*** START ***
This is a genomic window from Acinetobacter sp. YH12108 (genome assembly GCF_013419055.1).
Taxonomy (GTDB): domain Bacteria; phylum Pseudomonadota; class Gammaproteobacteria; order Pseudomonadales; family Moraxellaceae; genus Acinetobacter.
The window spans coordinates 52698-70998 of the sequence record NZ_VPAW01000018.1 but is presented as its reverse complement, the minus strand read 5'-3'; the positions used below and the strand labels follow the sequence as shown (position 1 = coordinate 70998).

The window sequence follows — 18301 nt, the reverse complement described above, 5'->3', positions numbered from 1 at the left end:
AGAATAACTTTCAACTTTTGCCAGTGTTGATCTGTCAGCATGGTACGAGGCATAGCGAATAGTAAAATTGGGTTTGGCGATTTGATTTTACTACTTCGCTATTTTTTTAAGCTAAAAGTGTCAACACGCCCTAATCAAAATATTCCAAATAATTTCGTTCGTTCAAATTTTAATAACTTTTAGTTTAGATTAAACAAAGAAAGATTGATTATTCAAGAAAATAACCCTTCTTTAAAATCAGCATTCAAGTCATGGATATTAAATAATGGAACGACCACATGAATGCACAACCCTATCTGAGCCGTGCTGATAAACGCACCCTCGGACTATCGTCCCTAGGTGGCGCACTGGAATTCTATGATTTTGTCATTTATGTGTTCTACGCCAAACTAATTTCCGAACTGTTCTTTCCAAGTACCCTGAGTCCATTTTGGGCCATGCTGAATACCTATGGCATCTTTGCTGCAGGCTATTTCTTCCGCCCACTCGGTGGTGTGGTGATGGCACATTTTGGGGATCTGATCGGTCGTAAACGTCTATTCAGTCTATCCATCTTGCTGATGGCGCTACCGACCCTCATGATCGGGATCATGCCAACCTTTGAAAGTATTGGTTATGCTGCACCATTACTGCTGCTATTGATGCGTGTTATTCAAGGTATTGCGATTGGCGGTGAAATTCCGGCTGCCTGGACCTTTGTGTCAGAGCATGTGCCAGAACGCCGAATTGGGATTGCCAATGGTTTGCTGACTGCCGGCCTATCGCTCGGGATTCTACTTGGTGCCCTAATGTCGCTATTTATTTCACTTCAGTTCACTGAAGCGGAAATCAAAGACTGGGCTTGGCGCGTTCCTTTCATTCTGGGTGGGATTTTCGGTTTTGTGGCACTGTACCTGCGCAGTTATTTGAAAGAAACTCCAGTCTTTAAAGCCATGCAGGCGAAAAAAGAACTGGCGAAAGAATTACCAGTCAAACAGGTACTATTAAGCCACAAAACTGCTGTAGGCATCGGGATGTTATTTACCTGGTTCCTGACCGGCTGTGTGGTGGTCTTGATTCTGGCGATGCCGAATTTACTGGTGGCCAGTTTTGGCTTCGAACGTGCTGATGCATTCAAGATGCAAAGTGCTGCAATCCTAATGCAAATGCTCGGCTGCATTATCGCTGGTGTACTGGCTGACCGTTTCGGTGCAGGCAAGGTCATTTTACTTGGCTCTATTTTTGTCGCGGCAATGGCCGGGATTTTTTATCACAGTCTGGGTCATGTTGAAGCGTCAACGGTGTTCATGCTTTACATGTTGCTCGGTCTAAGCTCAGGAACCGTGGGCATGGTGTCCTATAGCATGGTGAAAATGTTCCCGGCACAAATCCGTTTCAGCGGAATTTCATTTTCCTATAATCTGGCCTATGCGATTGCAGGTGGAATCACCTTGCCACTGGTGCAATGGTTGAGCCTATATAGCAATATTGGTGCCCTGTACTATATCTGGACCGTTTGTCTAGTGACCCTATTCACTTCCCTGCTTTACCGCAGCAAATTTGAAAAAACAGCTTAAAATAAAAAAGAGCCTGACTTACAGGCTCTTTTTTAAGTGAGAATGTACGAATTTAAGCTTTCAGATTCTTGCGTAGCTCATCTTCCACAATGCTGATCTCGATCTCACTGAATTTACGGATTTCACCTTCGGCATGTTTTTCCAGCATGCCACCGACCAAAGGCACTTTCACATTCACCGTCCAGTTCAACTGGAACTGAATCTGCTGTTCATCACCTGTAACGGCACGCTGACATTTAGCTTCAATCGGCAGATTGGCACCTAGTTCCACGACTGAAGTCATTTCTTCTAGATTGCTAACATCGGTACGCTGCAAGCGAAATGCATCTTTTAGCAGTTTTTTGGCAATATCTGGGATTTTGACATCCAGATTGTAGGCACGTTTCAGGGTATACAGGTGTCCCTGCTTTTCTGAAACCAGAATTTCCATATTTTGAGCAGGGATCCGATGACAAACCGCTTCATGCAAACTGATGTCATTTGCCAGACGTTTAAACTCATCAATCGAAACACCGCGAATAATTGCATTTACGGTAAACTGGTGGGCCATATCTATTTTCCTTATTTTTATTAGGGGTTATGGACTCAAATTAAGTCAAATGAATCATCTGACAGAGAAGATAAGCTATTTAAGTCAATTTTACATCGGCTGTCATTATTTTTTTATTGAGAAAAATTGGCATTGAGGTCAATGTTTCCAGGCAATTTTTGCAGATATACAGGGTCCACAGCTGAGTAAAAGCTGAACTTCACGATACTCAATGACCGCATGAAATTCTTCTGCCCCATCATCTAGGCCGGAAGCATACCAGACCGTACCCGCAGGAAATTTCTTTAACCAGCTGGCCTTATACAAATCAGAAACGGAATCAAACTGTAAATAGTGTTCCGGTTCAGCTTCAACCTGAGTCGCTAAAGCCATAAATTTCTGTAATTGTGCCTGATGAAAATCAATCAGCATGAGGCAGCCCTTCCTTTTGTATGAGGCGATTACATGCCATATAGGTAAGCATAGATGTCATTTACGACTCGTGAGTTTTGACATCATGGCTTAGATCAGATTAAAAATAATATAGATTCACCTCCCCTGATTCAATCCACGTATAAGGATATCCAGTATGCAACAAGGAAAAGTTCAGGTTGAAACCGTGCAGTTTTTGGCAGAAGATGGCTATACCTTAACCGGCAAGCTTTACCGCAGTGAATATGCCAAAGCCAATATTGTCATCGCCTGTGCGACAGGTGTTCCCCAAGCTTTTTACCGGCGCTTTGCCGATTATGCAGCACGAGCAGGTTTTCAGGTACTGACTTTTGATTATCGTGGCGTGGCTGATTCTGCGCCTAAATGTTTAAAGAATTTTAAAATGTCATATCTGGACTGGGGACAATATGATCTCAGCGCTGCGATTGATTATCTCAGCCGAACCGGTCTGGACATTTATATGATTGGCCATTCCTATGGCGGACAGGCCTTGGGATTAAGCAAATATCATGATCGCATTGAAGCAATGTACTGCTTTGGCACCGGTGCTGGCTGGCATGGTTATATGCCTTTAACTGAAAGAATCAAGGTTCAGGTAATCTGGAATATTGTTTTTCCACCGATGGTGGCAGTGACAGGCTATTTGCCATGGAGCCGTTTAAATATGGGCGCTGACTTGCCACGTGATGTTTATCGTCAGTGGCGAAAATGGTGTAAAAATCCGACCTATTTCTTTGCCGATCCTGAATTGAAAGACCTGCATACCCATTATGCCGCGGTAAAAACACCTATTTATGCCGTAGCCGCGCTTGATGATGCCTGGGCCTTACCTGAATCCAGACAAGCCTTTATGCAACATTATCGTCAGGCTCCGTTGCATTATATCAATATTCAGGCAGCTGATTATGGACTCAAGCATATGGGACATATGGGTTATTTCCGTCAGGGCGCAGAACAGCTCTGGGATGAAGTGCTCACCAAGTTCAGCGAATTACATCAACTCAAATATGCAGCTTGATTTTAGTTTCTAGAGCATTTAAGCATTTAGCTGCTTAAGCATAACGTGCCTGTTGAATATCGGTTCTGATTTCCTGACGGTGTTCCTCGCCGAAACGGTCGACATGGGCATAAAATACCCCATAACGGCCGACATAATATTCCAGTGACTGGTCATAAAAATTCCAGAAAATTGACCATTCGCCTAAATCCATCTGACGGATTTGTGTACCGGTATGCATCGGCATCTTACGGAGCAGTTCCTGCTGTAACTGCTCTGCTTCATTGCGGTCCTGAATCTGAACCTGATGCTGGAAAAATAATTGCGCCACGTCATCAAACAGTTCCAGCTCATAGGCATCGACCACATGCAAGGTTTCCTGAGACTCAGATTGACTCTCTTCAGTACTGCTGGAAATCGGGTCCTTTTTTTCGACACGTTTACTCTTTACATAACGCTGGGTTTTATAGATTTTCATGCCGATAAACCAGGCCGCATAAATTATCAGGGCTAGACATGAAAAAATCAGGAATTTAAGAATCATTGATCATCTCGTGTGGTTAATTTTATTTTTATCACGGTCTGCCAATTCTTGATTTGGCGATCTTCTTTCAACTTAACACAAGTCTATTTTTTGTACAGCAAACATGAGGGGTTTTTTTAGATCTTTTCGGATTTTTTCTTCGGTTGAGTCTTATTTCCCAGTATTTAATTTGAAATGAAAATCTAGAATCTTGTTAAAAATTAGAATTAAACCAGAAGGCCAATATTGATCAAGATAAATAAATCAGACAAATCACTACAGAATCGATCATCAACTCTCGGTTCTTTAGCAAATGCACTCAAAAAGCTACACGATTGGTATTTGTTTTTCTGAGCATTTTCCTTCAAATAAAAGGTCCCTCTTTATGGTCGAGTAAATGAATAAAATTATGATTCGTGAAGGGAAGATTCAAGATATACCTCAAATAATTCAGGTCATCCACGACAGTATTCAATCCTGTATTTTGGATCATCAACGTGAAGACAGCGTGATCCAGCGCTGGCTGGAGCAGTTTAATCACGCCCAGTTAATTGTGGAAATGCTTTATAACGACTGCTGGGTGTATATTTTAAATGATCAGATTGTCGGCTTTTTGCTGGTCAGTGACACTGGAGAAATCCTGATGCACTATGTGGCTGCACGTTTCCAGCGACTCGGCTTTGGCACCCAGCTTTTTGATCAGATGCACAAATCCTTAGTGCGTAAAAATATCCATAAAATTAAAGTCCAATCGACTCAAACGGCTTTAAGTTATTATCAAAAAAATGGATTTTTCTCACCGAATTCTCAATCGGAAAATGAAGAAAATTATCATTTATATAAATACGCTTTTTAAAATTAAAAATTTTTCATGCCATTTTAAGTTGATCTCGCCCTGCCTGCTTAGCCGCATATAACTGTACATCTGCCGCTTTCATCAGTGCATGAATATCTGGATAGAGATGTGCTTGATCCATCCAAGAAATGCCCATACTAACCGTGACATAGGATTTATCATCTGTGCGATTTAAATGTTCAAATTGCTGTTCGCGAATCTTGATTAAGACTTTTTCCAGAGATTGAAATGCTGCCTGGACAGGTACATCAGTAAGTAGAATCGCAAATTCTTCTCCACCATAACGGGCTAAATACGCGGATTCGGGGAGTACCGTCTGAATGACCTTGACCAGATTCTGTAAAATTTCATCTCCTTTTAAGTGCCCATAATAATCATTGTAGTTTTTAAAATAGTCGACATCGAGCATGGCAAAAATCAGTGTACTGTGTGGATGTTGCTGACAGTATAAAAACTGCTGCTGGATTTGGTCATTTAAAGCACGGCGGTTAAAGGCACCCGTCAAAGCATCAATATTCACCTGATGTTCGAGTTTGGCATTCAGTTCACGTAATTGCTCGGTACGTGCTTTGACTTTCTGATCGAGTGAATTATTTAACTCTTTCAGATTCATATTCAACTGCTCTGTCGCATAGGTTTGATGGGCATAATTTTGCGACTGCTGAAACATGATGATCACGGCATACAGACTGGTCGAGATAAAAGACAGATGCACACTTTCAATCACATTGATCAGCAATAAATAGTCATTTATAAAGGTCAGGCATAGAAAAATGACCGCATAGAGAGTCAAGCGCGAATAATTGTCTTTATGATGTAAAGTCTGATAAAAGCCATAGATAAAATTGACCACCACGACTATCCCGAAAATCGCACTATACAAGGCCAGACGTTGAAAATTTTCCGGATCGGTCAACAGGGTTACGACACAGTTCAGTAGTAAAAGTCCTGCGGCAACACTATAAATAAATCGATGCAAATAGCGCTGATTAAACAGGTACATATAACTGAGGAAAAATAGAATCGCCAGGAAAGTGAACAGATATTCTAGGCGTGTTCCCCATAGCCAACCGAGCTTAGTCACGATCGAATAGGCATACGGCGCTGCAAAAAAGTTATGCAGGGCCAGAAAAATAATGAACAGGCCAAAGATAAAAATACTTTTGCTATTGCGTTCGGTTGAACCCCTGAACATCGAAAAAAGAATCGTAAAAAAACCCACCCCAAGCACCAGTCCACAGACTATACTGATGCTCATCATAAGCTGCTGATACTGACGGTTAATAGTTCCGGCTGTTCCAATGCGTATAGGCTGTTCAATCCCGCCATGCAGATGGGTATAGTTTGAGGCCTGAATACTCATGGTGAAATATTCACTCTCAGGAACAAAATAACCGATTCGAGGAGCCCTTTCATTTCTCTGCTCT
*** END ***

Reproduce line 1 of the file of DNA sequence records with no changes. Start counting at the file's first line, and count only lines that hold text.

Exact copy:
This is a genomic window from Acinetobacter sp. YH12108 (genome assembly GCF_013419055.1).